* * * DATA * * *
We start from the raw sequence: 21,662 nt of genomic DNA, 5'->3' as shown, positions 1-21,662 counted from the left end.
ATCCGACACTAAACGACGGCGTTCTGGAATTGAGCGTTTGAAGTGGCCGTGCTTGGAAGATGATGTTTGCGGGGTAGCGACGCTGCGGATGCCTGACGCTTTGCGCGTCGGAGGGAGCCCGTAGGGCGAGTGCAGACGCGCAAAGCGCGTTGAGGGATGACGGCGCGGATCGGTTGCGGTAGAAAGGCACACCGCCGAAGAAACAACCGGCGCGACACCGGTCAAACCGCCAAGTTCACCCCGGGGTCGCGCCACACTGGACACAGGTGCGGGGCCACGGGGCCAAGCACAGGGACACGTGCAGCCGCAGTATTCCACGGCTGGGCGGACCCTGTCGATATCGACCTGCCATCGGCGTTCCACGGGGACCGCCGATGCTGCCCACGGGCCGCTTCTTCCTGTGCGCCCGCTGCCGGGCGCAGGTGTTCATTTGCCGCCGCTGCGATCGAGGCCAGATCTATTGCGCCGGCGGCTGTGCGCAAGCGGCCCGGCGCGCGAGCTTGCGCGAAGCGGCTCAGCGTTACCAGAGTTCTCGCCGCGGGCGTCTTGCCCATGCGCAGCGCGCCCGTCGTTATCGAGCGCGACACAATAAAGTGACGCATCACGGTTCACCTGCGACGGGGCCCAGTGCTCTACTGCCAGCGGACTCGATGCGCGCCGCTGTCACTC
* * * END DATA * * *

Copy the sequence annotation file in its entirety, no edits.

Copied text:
We start from the raw sequence: 21,662 nt of genomic DNA, 5'->3' as shown, positions 1-21,662 counted from the left end.
ATCCGACACTAAACGACGGCGTTCTGGAATTGAGCGTTTGAAGTGGCCGTGCTTGGAAGATGATGTTTGCGGGGTAGCGACGCTGCGGATGCCTGACGCTTTGCGCGTCGGAGGGAGCCCGTAGGGCGAGTGCAGACGCGCAAAGCGCGTTGAGGGATGACGGCGCGGATCGGTTGCGGTAGAAAGGCACACCGCCGAAGAAACAACCGGCGCGACACCGGTCAAACCGCCAAGTTCACCCCGGGGTCGCGCCACACTGGACACAGGTGCGGGGCCACGGGGCCAAGCACAGGGACACGTGCAGCCGCAGTATTCCACGGCTGGGCGGACCCTGTCGATATCGACCTGCCATCGGCGTTCCACGGGGACCGCCGATGCTGCCCACGGGCCGCTTCTTCCTGTGCGCCCGCTGCCGGGCGCAGGTGTTCATTTGCCGCCGCTGCGATCGAGGCCAGATCTATTGCGCCGGCGGCTGTGCGCAAGCGGCCCGGCGCGCGAGCTTGCGCGAAGCGGCTCAGCGTTACCAGAGTTCTCGCCGCGGGCGTCTTGCCCATGCGCAGCGCGCCCGTCGTTATCGAGCGCGACACAATAAAGTGACGCATCACGGTTCACCTGCGACGGGGCCCAGTGCTCTACTGCCAGCGGACTCGATGCGCGCCGCTGTCACTC